Sunday, 1 September 2013


This afternoon was the colour of water falling through sunlight;
The trees glittered with the tumbling of leaves;
The sidewalks shone like alleys of dropped maple leaves,
And the houses ran along them laughing out of square, open windows.
Under a tree in the park,
Two little boys, lying flat on their faces,
Were carefully gathering red berries
To put in a pasteboard box.
Some day there will be no war,
Then I shall take out this afternoon
And turn it in my fingers,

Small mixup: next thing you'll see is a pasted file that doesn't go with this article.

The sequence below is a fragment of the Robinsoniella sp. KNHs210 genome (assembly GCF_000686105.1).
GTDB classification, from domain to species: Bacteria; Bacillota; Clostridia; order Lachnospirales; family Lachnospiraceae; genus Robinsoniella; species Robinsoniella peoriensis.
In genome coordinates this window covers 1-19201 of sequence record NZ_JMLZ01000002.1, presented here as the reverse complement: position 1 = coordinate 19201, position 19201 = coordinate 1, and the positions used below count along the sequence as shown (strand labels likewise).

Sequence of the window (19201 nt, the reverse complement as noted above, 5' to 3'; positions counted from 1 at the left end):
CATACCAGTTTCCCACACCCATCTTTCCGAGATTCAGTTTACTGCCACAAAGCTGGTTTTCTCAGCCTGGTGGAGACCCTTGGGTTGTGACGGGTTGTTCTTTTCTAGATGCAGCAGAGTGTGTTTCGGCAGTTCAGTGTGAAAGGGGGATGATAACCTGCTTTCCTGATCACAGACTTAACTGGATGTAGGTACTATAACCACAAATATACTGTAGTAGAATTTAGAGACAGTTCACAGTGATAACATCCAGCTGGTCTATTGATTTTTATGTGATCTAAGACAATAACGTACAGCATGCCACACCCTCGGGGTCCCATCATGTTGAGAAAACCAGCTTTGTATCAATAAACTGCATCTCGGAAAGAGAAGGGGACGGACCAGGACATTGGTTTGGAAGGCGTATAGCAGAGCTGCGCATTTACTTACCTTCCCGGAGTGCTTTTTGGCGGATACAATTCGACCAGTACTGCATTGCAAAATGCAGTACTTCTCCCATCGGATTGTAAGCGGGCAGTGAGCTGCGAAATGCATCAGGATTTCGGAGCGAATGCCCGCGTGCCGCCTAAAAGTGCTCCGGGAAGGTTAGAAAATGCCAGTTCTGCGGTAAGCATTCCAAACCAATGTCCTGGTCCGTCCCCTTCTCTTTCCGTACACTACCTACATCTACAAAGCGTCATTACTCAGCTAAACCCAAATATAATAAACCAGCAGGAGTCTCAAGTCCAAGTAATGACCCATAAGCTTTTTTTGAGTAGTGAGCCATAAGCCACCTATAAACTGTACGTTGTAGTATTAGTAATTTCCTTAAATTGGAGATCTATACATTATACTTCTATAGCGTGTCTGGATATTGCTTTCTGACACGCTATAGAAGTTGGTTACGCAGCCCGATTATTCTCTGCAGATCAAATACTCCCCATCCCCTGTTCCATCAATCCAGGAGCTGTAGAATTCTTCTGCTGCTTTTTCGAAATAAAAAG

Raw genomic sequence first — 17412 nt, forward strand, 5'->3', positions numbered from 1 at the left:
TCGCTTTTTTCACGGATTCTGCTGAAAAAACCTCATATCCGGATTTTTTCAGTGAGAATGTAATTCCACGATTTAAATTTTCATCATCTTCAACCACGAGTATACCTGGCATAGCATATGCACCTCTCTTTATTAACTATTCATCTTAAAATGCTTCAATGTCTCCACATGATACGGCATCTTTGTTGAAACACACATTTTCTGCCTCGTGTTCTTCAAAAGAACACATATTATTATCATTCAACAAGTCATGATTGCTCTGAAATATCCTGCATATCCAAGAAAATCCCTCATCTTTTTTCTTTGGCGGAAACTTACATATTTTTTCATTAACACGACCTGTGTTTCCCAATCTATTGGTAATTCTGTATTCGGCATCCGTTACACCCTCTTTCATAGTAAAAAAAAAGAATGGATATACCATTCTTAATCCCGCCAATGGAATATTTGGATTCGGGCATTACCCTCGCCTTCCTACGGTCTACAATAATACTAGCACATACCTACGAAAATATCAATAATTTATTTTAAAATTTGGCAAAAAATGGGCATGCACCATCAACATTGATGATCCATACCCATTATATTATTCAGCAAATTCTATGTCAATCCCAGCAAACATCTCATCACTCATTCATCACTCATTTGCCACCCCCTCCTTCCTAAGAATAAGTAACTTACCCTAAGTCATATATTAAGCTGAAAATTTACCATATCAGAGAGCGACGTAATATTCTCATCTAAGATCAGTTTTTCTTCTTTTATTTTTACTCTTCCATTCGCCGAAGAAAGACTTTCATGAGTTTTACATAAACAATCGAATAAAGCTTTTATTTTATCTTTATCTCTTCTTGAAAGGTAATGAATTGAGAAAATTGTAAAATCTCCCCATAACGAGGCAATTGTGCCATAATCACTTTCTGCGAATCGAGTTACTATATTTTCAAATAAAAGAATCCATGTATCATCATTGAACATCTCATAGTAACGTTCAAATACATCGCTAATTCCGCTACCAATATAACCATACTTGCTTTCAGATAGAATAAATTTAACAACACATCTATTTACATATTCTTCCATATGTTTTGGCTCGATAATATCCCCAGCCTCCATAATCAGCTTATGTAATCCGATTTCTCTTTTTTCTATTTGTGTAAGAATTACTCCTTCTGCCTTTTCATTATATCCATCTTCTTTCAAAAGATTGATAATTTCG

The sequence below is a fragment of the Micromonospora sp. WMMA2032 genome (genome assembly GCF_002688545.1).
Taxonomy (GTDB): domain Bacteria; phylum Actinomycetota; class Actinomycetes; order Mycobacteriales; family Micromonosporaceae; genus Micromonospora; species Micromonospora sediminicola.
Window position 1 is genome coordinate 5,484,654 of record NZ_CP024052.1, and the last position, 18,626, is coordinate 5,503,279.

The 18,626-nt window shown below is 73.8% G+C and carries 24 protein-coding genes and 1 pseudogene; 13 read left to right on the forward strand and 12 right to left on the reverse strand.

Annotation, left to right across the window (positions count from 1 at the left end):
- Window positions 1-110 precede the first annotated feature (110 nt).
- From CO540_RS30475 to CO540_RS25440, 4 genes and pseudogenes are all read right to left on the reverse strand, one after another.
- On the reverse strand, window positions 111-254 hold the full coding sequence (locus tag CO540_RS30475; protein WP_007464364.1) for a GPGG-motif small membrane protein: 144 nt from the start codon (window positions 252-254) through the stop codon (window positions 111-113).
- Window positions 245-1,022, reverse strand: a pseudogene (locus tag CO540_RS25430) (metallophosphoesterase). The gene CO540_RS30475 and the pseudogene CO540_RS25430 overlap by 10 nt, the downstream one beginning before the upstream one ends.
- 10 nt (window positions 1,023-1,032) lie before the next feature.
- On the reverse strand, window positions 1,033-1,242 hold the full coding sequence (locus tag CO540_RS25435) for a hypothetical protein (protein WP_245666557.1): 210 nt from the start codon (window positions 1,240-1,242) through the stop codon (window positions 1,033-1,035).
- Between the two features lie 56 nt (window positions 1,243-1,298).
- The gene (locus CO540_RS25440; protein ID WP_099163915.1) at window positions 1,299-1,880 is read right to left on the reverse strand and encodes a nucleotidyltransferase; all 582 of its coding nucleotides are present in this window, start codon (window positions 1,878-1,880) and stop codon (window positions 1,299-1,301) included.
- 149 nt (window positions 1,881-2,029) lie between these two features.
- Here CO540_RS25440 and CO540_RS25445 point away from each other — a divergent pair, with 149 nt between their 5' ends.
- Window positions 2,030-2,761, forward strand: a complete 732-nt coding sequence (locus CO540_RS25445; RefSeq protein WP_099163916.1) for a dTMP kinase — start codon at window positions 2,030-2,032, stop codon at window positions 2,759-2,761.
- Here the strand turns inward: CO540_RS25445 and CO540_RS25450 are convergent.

And remark the sweet taste of it upon my palate,
And note the crisp variety of its flights of leaves.
To-day I can only gather it
And put it into my lunch-box,
For I have time for nothing
But the endeavour to balance myself
Upon a broken world.

September, 1918 by the Modernist poet Amy Lowell is a very enlightening poem. It gives a sense of hope and imagination. It was how the writer wanted to see the world in the year 1918, during the World War I. Amy Lowell was painting a picture of how the world should have been compared to the way it really was.

Here  you can find a detailed analysis of this poem.

For books are more than books, they are the life, the very heart and core of ages past, the reason why men worked and died, the essence and quintessence of their lives.

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